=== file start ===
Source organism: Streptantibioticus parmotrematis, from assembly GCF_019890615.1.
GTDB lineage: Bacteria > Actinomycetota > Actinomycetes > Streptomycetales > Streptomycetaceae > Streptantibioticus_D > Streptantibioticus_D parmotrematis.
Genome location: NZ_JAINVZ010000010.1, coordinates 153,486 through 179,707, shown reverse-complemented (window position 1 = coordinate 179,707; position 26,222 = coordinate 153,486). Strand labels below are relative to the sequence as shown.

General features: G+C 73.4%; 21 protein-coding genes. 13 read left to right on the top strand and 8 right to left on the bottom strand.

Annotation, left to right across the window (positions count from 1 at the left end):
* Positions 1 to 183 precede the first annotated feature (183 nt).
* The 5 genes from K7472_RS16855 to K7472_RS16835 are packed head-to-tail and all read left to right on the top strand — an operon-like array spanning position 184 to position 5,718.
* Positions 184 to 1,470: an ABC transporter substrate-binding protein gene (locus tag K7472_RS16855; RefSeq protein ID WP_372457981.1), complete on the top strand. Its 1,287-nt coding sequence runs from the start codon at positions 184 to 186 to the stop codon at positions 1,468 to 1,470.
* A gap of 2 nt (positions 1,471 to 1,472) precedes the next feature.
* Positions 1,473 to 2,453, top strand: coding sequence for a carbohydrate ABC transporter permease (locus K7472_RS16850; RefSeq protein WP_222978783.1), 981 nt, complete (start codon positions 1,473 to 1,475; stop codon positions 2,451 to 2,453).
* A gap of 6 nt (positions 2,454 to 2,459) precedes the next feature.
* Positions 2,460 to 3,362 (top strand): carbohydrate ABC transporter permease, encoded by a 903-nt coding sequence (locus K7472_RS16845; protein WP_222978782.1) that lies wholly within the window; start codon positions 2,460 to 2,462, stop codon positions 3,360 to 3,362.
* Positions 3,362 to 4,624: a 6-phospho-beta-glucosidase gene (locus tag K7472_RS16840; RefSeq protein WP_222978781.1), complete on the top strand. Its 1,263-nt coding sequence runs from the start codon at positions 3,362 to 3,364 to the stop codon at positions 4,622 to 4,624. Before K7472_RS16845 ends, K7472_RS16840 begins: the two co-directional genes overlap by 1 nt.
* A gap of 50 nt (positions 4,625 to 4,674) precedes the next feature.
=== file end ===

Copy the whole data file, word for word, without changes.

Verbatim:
Source organism: Streptantibioticus parmotrematis, from assembly GCF_019890615.1.
GTDB lineage: Bacteria > Actinomycetota > Actinomycetes > Streptomycetales > Streptomycetaceae > Streptantibioticus_D > Streptantibioticus_D parmotrematis.
Genome location: NZ_JAINVZ010000010.1, coordinates 153,486 through 179,707, shown reverse-complemented (window position 1 = coordinate 179,707; position 26,222 = coordinate 153,486). Strand labels below are relative to the sequence as shown.

General features: G+C 73.4%; 21 protein-coding genes. 13 read left to right on the top strand and 8 right to left on the bottom strand.

Annotation, left to right across the window (positions count from 1 at the left end):
* Positions 1 to 183 precede the first annotated feature (183 nt).
* The 5 genes from K7472_RS16855 to K7472_RS16835 are packed head-to-tail and all read left to right on the top strand — an operon-like array spanning position 184 to position 5,718.
* Positions 184 to 1,470: an ABC transporter substrate-binding protein gene (locus tag K7472_RS16855; RefSeq protein ID WP_372457981.1), complete on the top strand. Its 1,287-nt coding sequence runs from the start codon at positions 184 to 186 to the stop codon at positions 1,468 to 1,470.
* A gap of 2 nt (positions 1,471 to 1,472) precedes the next feature.
* Positions 1,473 to 2,453, top strand: coding sequence for a carbohydrate ABC transporter permease (locus K7472_RS16850; RefSeq protein WP_222978783.1), 981 nt, complete (start codon positions 1,473 to 1,475; stop codon positions 2,451 to 2,453).
* A gap of 6 nt (positions 2,454 to 2,459) precedes the next feature.
* Positions 2,460 to 3,362 (top strand): carbohydrate ABC transporter permease, encoded by a 903-nt coding sequence (locus K7472_RS16845; protein WP_222978782.1) that lies wholly within the window; start codon positions 2,460 to 2,462, stop codon positions 3,360 to 3,362.
* Positions 3,362 to 4,624: a 6-phospho-beta-glucosidase gene (locus tag K7472_RS16840; RefSeq protein WP_222978781.1), complete on the top strand. Its 1,263-nt coding sequence runs from the start codon at positions 3,362 to 3,364 to the stop codon at positions 4,622 to 4,624. Before K7472_RS16845 ends, K7472_RS16840 begins: the two co-directional genes overlap by 1 nt.
* A gap of 50 nt (positions 4,625 to 4,674) precedes the next feature.